REVIEW: Art Toronto Dwarfs the Good with the Bad
Art Toronto isn’t anyone’s favorite fair, but it is the one we have. Since 1999, the Vancouver-originated, Toronto-based fair has functioned as the only non-specialized platform for Canada’s contemporary art market, inviting international galleries and collectors to engage with our talented multitudes north of the 49th. But despite its import, the event struggles to find relevance within the international artworld’s annual calendar. There was an evident decline in this year's presenter list, with many notable absences among its slim international roster, and Canada’s best-performing dealers as well. (Apparently Art Toronto attempted to match last year’s focus on Asian galleries by inviting international galleries who represent Canadian talent to partake in a focused section — but the proposition never took). BLOUIN ARTINFO Canada wondered, last spring, if the fair’s steep vendor fee was proving deterrent, or its roster erred on the side of provincialism for its ideal buyers. But while these contributing factors may have informed the fair’s tepid reviews, the biggest hinderance to its global interest lies in a seeming contradiction: in order for Art Toronto to win the hearts of many, it needs to present far fewer.
The fair’s fourteenth edition (October 25-28) cut a more focused profile, but a somewhat unremarkable one. In the absence of geographical attractions and artworld thematics, a slightly smaller coterie carried a dual effect, affording the viewer more time with the work presented, but as a fair, it perceptively carried the tonality of its compromise.
Nevertheless, Art Toronto's quiet attitude allowed for our greater rumination — a good thing, because the stunners were subtle, and often peered out from young or underrepresented galleries.
The strongest work arrived with Montreal’s emerging galleries (namely galerie antoine ertaskiran, Parisian Laundry, Hugues Charbonneau, and Battat Contemporary), who at turns commanded confident installations of lyricism, minimalism, and pacific abstraction. Sculptural gesture was precarious and hesitating in Jaime Angelopoulos (Parisian Laundry) and Andrea Sala (antoine ertaskiran); and Krisjanis Kaktins-Gorsline (Battat) recalled the work of Chris Ofili in his glittering palettes and navigation of additive space. Charbonneau proffered a roster of artists that formed a beautiful logic, with emerging abstract materialist Tammi Campbell matched in strength through restraint by romantic photographer Benoit Aquin.
Mostly, though, rewarding work shot through the fair’s fabric in singular threads. Owen Sound’s newly emerged seven-person Dopamine Collective impressed with its harnessing of antiquated science and self-serious presentation (and also its confident representation of its own work; no gallery required, thank you). The long-standing Toronto gallerist Christopher Cutts embraced two of his older artists — sculptor Ed Zelenak and the late painter Ray Mead — in a beautiful pairing that placed at center the artists’ deep investment in repeated gestures, and their long servitude to getting it right. London, Ontario’s Michael Gibson curated his booth each day to produce new conversations between his Regionalist estates (Greg Curnoe, Paterson Ewen) and his younger roster (James Kirkpatrick), with a sculptural painting by Gathie Falk and a vibrant landscape by Wanda Koop interrupting things nicely. And emergent Vancouver gallerist Wil Aballe admirably decorated his booth like a teenage bedroom, with a strong showing of video artists (Evann Siebens formed the diminutive stand-out with her custom-fitted monitor and sun-soaked meditation on spontaneous dance) and floor-to-ceiling fun.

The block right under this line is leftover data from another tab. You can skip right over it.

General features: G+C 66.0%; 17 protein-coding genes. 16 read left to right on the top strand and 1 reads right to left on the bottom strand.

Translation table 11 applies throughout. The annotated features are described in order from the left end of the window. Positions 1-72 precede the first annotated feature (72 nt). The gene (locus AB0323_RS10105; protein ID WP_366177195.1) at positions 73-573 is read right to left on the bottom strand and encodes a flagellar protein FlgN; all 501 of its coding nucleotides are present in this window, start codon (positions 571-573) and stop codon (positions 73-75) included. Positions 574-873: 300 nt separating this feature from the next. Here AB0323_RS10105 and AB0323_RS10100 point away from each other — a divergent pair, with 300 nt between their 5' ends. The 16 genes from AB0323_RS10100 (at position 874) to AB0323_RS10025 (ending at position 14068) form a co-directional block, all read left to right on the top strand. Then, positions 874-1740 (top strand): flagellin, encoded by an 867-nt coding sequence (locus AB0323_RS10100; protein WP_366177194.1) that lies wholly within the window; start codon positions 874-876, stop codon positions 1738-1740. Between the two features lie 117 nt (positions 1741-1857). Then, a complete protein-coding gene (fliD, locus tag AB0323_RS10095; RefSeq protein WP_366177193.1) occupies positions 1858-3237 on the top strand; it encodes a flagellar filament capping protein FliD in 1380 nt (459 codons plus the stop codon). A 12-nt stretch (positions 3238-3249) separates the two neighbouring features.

Among her well-known and trafficable roster, Georgia Scherman celebrated the chance she took, this year, presenting her most recent addition, emerging artist Divya Mehra, and quickly selling-out the Indian-Canadian artist’s full edition of significantly-scaled and racially-charged neon cartoons.
Miriam Shiell held her long-standing court (she’s been presenting with the fair since its inauguration) with an exemplary presentation of Robert Motherwell, Frank Stella, and Jack Bush. (It felt bolstering to walk through that booth and be reminded of the strong origins from which our sometimes nefarious present emerges). And so too did Pat Feheley, another consistent AT participant, who crowded her significant booth with the highest caliber of large-scale, lyrically narrative contemporary Inuit art.
Art Toronto doesn’t lack for strong work; most of our contemporary gallerists tend towards the contrary. However their efforts go eclipsed by a ring of “fine art” galleries, deflecting from the country’s internationally-minded and all-together worthy contemporary gambits. Afterall, if we can only have one art fair, let it be discerning. Let the bright lights shine, and blink their signals across greater distances, through uninterrupted space.
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